Tuesday, July 15, 2008

Someone Else's Tomorrow

Have you ever been baptized in the cool winter water
On a Sunday morning when the sky was gray?
You filed out of the churchyard, so cold it was silver
To gold, tan, and blue cars, and the cars drove away
All the memories fade, send the ghosts on their way
Tell them they've had their day, it's someone else's tomorrow

The tall and the tiny ships on the water
Farther and farther, floating away
Will never return now, all wooden and burned out
They echo and groan now in their salty graves
All the memories fade, send the the ghosts on their way
Tell them they've had their day, it's someone else's tomorrow
Someone else's tomorrow

Someone Else's Tomorrow - Patty Griffin

Haunting, ethereal song in my head. It speaks of death and renewal and moving on, allowing the past to slip away gracefully in honor of what the future may hold.

There are so many things in my past that I should let slip. And yet, there are so many things that I deal with on a daily basis that require dredging up the past in order to understand.

One of my solutions to the drama surrounding my family of origin is to simply concentrate on the here and now, and on the family the boy and I have created. I will always honor my parents for giving me life and education and as much as they did. But it's now my job to make sure they don't interfere with what we are trying so hard to build together. I am forever grateful to have had my mother by my side when I was pregnant with the girl. Now that I'm six hours away from her, and on my second pregnancy, and am older and (theoretically) wiser, I feel so much more capable regarding my decisions and my approach to pregnancy and the birth of the bean.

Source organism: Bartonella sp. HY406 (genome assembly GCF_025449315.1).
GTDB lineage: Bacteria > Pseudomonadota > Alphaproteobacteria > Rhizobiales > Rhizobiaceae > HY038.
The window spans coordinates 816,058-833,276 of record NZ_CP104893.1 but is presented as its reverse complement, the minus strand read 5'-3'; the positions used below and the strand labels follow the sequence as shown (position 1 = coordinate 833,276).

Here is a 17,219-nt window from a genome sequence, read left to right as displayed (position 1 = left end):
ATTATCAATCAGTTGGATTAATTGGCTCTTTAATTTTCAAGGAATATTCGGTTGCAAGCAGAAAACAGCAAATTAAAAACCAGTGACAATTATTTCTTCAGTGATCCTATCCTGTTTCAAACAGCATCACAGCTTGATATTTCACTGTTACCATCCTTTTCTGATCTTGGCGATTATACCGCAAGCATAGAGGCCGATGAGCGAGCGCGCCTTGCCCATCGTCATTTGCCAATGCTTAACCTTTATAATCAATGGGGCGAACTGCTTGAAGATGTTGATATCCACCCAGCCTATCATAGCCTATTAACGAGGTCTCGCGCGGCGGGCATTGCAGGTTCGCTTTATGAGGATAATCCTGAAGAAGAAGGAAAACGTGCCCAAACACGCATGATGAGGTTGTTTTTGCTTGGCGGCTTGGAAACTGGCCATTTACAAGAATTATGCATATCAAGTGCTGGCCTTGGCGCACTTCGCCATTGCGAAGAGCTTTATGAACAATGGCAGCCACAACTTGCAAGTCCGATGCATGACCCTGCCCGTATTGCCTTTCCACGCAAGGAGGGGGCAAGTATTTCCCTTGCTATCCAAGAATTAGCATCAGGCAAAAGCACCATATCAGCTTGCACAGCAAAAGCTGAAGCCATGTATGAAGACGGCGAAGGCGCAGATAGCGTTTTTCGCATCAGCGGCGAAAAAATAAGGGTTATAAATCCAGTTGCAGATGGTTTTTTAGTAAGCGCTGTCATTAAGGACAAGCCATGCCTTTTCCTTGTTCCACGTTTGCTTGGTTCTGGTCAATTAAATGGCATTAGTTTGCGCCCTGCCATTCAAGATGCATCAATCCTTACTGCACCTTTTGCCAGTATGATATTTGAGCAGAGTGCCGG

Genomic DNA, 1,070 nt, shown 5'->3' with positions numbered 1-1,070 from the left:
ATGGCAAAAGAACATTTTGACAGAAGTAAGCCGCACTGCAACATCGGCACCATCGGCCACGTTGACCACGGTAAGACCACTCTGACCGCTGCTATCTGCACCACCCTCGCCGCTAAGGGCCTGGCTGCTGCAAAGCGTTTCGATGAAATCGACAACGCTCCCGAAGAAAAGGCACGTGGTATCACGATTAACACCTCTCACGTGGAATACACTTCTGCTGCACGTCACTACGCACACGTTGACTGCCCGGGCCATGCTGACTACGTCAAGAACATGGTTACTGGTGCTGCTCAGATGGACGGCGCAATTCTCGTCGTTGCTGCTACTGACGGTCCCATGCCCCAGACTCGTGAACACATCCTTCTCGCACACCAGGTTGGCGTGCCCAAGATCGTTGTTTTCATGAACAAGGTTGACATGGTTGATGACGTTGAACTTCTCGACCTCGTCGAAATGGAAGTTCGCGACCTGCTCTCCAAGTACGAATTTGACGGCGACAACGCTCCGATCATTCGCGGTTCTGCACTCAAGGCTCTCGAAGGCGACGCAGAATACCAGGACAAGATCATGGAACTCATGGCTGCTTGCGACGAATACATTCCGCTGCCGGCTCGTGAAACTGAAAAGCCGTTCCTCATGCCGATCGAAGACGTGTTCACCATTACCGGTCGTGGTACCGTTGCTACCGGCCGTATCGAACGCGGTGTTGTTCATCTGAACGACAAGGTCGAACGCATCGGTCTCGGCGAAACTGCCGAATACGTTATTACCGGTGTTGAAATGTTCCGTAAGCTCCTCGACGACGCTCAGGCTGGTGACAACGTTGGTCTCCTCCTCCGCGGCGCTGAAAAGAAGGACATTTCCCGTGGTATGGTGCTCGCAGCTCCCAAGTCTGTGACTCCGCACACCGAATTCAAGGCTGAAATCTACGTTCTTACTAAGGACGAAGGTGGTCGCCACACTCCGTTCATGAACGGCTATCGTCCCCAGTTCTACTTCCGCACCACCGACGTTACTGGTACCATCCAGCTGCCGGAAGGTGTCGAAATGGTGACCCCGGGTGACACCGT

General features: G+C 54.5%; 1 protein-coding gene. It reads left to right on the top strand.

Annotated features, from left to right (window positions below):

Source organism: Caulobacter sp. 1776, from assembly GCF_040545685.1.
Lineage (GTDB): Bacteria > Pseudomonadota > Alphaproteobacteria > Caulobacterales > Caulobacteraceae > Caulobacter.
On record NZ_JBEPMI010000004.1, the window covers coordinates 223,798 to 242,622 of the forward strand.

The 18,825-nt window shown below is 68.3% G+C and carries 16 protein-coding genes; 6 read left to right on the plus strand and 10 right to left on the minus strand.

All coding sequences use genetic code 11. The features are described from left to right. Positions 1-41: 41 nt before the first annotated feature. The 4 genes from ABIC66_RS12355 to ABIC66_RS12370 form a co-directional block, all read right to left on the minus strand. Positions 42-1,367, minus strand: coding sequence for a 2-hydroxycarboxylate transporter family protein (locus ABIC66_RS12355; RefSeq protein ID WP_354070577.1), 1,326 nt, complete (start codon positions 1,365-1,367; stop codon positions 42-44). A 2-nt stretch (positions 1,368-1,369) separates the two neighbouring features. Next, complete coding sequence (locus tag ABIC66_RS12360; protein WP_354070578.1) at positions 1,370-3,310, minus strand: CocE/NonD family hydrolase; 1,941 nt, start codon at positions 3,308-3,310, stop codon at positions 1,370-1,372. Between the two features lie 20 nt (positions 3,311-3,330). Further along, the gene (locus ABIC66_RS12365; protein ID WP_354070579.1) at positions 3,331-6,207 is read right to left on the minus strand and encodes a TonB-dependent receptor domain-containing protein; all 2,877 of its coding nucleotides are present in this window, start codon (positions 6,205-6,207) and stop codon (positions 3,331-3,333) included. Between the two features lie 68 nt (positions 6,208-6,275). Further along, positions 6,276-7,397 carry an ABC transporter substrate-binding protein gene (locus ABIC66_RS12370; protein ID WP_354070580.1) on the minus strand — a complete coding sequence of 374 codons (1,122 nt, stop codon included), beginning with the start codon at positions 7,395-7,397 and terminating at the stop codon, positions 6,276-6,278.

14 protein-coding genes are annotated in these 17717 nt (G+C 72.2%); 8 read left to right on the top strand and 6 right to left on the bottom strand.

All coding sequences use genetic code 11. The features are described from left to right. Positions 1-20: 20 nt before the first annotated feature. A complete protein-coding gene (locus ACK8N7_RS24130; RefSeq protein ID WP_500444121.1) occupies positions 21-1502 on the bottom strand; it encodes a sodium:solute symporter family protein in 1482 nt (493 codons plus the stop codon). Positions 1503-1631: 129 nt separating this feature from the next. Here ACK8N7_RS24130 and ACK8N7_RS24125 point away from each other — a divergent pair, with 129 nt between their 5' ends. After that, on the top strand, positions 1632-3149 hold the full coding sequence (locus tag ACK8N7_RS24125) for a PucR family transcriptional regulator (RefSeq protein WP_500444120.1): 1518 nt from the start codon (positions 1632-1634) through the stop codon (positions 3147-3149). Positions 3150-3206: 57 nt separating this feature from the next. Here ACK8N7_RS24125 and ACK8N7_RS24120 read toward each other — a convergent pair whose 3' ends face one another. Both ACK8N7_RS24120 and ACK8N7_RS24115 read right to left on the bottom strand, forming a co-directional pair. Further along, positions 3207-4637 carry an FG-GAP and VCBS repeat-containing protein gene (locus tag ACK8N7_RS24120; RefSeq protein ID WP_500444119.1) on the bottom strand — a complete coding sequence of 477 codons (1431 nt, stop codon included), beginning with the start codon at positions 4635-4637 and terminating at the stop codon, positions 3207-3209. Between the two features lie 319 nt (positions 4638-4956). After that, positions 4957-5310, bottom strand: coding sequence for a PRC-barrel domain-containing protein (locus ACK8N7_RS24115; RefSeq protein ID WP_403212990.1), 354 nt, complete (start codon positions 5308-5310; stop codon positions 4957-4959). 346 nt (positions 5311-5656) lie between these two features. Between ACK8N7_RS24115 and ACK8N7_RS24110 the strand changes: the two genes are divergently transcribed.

My dad wrote me an email today. More drama is afoot, and I wrote him back with what I considered to be a straightforward answer, a little common sense advice, and a whole lot of honesty. He replied that I was "a helluva lot stronger" than he ever knew. The trick of it is that I have had to learn how to be strong and how to fight for what is best for me, rather than trying to appease everyone, or be everything to everyone.

I have as big a selfish streak as anyone - but all of the labels I carry with me (up there in the corner - take a peek) - are just little parts of me. Without them I wouldn't be myself, but I don't have hats and aprons to take off and put on as the situation requires. I have one great big patchwork quilt, and it goes everywhere with me. I sleep with it wrapped round me at night. It lays on the ground in transition during a race, and it becomes my coat of many colors when life gets cold and lonely. Sometimes it needs to be repaired, sometimes it needs a spin through the wash.

I think my greatest hope right now is that my children grow up with love and without baggage. I want nothing more than to give them the strength to leave for college, the willingness to call home every now and again, and the idea that home is a place of unconditional acceptance and love.

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